Deciding Whether or Not to Trade Ike Davis

In a piece of news that would have seemed impossible at one time, there’s scuttlebutt that New York Mets might be open to trading Ike Davis this offseason. A source told Adam Rubin of ESPNNY that the option of moving Davis in order to both upgrade the team elsewhere and move Lucas Duda to his natural position is on the table. Though much of Queens would be dismayed — “We like Ike” T-shirts abound — it’s definitely possible that this is the right move for the Metropolitans.

In Rubin’s post, one of the reasons given for the idea is that Davis is unwilling to “make changes based on coaching advice” and that “he is out too late after games.” The first is slightly concerning, given a player with his strikeout rate and hitch-filled swing, but the second casts a poor light on both pieces of reason. All sorts of players enjoy the night life — they aren’t due back to the stadium until most people’s lunchtime, and they have expendable cash to spend in a bustling metropolis. Adding Davis’ social life as a negative on top of a supposed lack of coachability suggests a hint of personality clash and the chance that this rumor is entirely the result of one source’s personal desire for change. Davis was (rightly) confused by the pot-shots today as he responded to the story, as well.

None of that changes the core problem of having both Lucas Duda and Ike Davis on your roster, one that has been obvious for some time — they are both first baseman defensively, and playing them both on the field at the same time is part of the reason that the Mets’ defense has been the worst in the National League by UZR/150 (third-worst by DRS). The hope that Duda could fake it in the outfield has waned with every muffed can of corn. Though the player himself has been working doggedly on his glove, and his team has tried him at both corner outfield spots, the eye test and the numbers agree — he hasn’t improved.

And so now comes the big decision for the Mets. Which first baseman do they keep? Or, rather, since Davis’ counting stats and proven defensive work at first base are more likely to be sought after than Duda’s more mellow offensive profile and undecided defensive value at first, the big question is — how do they decide whether it’s worth it to trade the incumbent at the position?

Though Davis has hit counting stat threshholds that Duda has never approached — 27 home runs so far this year is a great example — their bats are actually more comparable than it might at first seem. They’ve already combined for over 2000 plate appearances, and Ike Davis has a better wOBA than Lucas Duda… by .001. One point of weighted offense separates the two. Even if Davis does it with more power and more walks, he also does it with more strikeouts. If those 27 home runs are worth more on the open market — and most assuredly they are — then by bat, and bat alone, it makes sense to shop Davis and install the similar, lower-profiled bat at first once he has departed.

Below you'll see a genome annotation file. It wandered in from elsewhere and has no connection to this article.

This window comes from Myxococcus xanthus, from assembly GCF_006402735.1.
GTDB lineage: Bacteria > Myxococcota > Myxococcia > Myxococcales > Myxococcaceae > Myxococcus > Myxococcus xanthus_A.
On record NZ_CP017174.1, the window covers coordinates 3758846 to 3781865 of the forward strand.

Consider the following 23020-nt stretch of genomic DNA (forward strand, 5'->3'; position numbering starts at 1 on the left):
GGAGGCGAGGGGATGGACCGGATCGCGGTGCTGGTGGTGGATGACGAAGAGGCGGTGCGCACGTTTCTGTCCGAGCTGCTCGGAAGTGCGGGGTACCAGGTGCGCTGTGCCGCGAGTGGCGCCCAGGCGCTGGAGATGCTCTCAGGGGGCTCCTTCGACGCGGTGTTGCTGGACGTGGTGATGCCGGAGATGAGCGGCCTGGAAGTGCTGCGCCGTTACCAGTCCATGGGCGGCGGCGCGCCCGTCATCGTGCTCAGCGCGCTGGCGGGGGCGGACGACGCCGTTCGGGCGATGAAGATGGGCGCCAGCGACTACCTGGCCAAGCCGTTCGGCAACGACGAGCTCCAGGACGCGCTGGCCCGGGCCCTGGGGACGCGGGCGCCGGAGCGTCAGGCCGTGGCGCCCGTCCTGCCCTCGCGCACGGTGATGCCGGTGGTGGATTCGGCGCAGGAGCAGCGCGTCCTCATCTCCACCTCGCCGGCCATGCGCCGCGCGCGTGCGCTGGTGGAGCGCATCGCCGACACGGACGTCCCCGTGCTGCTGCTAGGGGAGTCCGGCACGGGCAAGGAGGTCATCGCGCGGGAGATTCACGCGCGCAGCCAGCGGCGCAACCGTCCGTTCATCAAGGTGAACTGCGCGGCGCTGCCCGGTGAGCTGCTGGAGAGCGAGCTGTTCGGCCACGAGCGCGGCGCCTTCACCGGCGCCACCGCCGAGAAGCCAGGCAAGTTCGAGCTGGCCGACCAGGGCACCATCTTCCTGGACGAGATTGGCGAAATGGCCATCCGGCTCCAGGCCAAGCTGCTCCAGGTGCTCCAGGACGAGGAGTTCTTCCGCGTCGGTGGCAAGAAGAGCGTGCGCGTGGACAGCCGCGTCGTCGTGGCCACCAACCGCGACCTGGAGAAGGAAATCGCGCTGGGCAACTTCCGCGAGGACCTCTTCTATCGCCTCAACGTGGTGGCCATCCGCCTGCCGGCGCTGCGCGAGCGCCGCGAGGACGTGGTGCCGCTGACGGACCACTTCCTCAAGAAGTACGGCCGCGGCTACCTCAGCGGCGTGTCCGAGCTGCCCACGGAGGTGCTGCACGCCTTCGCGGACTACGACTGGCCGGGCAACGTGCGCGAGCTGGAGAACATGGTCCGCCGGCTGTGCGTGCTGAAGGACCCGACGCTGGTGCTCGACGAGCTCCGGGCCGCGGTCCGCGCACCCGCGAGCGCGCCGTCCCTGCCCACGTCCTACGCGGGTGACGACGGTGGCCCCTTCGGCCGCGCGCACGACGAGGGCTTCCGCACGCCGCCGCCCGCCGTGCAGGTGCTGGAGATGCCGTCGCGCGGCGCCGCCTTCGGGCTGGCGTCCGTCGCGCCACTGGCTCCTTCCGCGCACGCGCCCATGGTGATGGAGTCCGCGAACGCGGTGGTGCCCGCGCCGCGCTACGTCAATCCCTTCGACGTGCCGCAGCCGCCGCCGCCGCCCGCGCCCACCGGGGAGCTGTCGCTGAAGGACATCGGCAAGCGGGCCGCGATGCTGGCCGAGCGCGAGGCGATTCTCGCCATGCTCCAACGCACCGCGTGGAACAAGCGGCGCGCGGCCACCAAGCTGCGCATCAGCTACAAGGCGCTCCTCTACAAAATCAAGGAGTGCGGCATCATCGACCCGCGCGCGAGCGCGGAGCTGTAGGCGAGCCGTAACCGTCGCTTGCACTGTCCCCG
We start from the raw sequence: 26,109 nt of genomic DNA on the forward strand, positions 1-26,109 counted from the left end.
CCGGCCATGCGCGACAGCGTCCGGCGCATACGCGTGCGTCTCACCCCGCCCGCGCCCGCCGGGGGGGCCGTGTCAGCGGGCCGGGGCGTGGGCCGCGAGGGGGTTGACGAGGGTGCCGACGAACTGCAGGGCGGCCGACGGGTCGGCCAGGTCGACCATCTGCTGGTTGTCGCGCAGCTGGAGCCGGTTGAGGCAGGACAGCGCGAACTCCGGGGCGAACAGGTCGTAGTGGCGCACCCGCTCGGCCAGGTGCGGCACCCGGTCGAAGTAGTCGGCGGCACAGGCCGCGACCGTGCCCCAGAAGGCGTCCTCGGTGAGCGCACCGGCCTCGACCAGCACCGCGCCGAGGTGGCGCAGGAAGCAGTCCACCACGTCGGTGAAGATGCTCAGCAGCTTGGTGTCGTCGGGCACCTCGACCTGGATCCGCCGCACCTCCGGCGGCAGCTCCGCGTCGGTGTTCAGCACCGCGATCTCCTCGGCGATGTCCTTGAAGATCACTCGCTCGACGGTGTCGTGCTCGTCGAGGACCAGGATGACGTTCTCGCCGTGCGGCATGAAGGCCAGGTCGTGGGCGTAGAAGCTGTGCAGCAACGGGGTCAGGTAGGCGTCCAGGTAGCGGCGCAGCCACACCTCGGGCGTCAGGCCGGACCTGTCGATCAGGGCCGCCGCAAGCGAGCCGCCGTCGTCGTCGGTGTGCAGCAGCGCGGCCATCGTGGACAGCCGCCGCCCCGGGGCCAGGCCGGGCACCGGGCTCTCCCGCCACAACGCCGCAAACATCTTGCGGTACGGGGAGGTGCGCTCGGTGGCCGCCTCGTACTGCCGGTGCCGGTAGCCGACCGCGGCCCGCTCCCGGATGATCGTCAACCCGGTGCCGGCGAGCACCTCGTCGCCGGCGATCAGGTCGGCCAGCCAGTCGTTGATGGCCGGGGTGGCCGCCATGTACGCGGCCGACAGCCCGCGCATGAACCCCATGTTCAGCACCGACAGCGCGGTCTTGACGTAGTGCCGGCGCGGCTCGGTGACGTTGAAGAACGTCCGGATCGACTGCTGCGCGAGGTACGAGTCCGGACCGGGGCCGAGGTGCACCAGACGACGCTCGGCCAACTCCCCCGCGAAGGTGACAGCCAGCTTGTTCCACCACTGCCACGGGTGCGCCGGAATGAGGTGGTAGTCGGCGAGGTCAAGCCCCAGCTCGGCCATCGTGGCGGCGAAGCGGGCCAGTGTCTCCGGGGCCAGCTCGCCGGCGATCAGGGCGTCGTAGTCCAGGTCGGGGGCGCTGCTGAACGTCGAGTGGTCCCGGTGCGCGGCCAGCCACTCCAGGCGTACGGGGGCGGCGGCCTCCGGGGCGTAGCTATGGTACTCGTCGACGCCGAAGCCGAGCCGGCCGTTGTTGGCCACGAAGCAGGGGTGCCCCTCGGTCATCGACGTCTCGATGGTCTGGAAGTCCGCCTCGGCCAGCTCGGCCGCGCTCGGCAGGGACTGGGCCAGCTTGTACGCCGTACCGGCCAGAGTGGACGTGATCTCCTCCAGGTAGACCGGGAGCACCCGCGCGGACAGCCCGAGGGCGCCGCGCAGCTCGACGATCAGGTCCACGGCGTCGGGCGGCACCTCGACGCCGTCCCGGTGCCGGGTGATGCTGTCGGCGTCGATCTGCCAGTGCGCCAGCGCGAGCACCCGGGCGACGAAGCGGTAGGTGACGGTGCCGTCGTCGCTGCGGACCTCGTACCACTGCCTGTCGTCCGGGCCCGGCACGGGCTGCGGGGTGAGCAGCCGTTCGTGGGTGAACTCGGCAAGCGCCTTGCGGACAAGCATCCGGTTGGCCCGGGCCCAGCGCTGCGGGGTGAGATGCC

The asterisk comes from the other side of the ball. Davis’ defensive numbers are down a bit this year — worse than scratch for the first time by UZR/150 and DRS — but by the eye test, he’s not far from the asset with a glove that he’s been over the balance of his career (+4.3 UZR/150, +9 DRS). Duda has barely played more than 300 innings at the position, so his close-to-scratch defensive numbers are not so useful. His larger-sample (1300+ innings) outfield work has been so bad, though. Worst in the league among outfielders with 1000+ innings since 2010, that’s how bad he’s been. Ten runs per one-fifty worse than second-worst even.

The defensive spectrum suggests that first base is only about five runs easier than left field, which would in turn suggest that Duda would also be a terrible defensive first baseman. But there is such a thing as not being suited for the outfield. Near the end of his career as an outfielder, Adam Dunn was a -30+ corner outfielder, and since then he’s been something like a -5 first baseman. Shawn Green was a -20 corner outfielder before being a better-than-scratch first baseman for a few seasons late in his career. Duda is no graceful gazelle, but his issues — foot speed in particular — are mitigated at first. Let’s call him a -5 first baseman.

That’s still value he’ll give away compared to Ike Davis. Davis has played 324 games and accrued 5.9 WAR. If you guesstimate him as at true-talent three-win player, and give Duda credit for about the same offensive value despite his different offensive profile, it’s possible that the Ox is no better than a two-win player at the same position. There’s a bit of upside for the 26-year-old Duda, but the same could be said for the 25-year-old Davis. The relative difference between the two, at this stage in their careers and at first base, is somewhere around a win above replacement.